In a Sky-Pirates game, it can have more of an effect - ships at higher altitude may be able to fire on ships at lower altitude, but be immune to return fire. The Dragonlance board game used checker-like discs for tracking elevation. Other than that, I'd say use "altitude dice"

Leviathans is a naval-airship game; you might see how they handle altitude: www.monstersinthesky.com.

Mr. Mask
2016-02-18, 03:49 AM
Thanks guys, this is some great material and ideas. I'll try to work out what's the simplest for my means.

I did run into one other awkwardness, however. What if the normal height level is 3, and there are 2 levels below it characters can go to. Should you just commonly stack characters on a couple of checkers or such? I considered the idea of checkers of a different colour to represent going down rather than going up. So, 5 blue checkers is level -5, 5 white checkers is level 5. That does mean you need to do an extra calculation to work out the exact height difference, but it is a simple one.

Any thoughts on this?

Joe the Rat
2016-02-18, 12:26 PM
If you don't start on the "deck," I'd put them up a few checkers. The advantage here is that you have a clear visual representation - the figure that is higher up in the game is higher up on the game board. using negative color becomes counter-intuitive: Someone at Blue5 (-5) ends up being physically above someone at White1 (+1), even though the in-game relationship is reversed. Also, it's easier to count the height difference.

I like checkers over poker chips - the thicker profile gives you more height, but you may not have enough for all the participants.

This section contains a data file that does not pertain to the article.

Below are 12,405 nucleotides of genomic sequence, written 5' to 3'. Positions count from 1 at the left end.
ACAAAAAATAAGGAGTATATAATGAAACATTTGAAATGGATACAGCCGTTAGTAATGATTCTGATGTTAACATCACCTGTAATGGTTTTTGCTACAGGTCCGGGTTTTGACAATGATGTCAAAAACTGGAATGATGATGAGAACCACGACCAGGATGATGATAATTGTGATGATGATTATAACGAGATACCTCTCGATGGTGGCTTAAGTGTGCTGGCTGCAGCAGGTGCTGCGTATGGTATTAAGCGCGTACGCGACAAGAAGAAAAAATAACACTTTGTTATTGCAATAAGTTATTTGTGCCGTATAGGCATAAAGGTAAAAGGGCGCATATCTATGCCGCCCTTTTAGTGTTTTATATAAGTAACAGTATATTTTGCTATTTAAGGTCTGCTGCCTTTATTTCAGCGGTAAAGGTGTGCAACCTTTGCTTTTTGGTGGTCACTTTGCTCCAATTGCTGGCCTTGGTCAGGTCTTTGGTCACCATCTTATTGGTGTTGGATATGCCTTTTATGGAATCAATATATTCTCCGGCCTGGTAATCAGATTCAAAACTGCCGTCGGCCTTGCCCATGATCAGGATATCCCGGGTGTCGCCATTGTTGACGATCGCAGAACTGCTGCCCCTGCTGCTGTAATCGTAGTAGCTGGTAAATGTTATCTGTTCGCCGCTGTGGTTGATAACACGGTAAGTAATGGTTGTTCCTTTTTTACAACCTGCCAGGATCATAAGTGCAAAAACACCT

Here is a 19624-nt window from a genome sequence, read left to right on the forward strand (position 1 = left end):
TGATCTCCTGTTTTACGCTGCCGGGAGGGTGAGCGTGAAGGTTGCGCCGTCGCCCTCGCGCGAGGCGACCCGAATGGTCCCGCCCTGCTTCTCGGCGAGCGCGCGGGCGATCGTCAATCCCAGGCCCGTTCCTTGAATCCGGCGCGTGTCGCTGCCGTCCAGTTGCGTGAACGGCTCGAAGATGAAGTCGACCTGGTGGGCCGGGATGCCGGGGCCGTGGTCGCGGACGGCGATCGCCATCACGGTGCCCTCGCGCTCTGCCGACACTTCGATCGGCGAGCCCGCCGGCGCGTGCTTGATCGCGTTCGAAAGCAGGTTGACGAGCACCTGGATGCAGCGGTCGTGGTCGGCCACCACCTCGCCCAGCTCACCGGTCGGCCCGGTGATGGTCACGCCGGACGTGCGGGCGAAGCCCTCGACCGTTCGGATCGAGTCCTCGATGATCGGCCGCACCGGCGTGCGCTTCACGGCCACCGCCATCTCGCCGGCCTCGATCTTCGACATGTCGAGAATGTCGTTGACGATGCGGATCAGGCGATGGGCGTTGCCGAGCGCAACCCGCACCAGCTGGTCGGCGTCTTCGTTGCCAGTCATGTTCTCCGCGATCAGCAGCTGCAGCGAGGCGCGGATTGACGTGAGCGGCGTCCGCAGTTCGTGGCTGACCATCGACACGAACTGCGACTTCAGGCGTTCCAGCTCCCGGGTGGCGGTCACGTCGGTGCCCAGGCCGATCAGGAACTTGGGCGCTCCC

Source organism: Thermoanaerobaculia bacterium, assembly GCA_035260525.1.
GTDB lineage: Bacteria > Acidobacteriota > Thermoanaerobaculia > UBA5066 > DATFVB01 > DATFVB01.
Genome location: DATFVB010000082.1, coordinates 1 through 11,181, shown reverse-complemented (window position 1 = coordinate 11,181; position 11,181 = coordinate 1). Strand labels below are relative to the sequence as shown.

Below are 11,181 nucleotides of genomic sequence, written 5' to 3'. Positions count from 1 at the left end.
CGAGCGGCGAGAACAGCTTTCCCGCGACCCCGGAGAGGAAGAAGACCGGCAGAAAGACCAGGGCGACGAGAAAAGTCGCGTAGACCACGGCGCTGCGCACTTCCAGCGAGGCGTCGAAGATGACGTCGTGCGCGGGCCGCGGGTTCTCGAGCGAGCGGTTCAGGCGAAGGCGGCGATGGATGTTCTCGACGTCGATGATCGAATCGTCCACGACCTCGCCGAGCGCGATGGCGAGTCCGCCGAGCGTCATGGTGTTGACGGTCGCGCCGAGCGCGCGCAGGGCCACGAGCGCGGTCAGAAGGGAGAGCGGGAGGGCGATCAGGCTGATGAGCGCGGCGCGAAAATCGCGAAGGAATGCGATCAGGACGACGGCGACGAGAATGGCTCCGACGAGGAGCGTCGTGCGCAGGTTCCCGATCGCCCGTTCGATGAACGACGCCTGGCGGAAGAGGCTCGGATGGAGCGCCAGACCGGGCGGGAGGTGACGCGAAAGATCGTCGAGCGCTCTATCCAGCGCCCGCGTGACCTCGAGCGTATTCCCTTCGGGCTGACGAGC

Lord Torath
2016-02-18, 02:44 PM
If you don't start on the "deck," I'd put them up a few checkers. The advantage here is that you have a clear visual representation - the figure that is higher up in the game is higher up on the game board. using negative color becomes counter-intuitive: Someone at Blue5 (-5) ends up being physically above someone at White1 (+1), even though the in-game relationship is reversed. Also, it's easier to count the height difference.

I like checkers over poker chips - the thicker profile gives you more height, but you may not have enough for all the participants.I'll agree with Joe here. Avoid using "negative" colors to avoid confusion.

Although poker chips are generally flatter than checkers, and easier to perch miniatures on top of.

Slipperychicken
2016-02-18, 03:27 PM
Last game, I just ripped a bit off a post-it note and wrote a height value on it.

Also, you know the little plastic boxes that basic dice sets come in? We'll typically put a mini up on one of those. They're about the size of a grid square, they hold a mini pretty far above the mat (well above other minis, so it's clearly over their heads), and they're quite stable. If you really want to, you can fit a small mini underneath ("inside" the plastic box. IIRC it works pretty well with those pathfinder pawns) to convey that one mini is directly over another.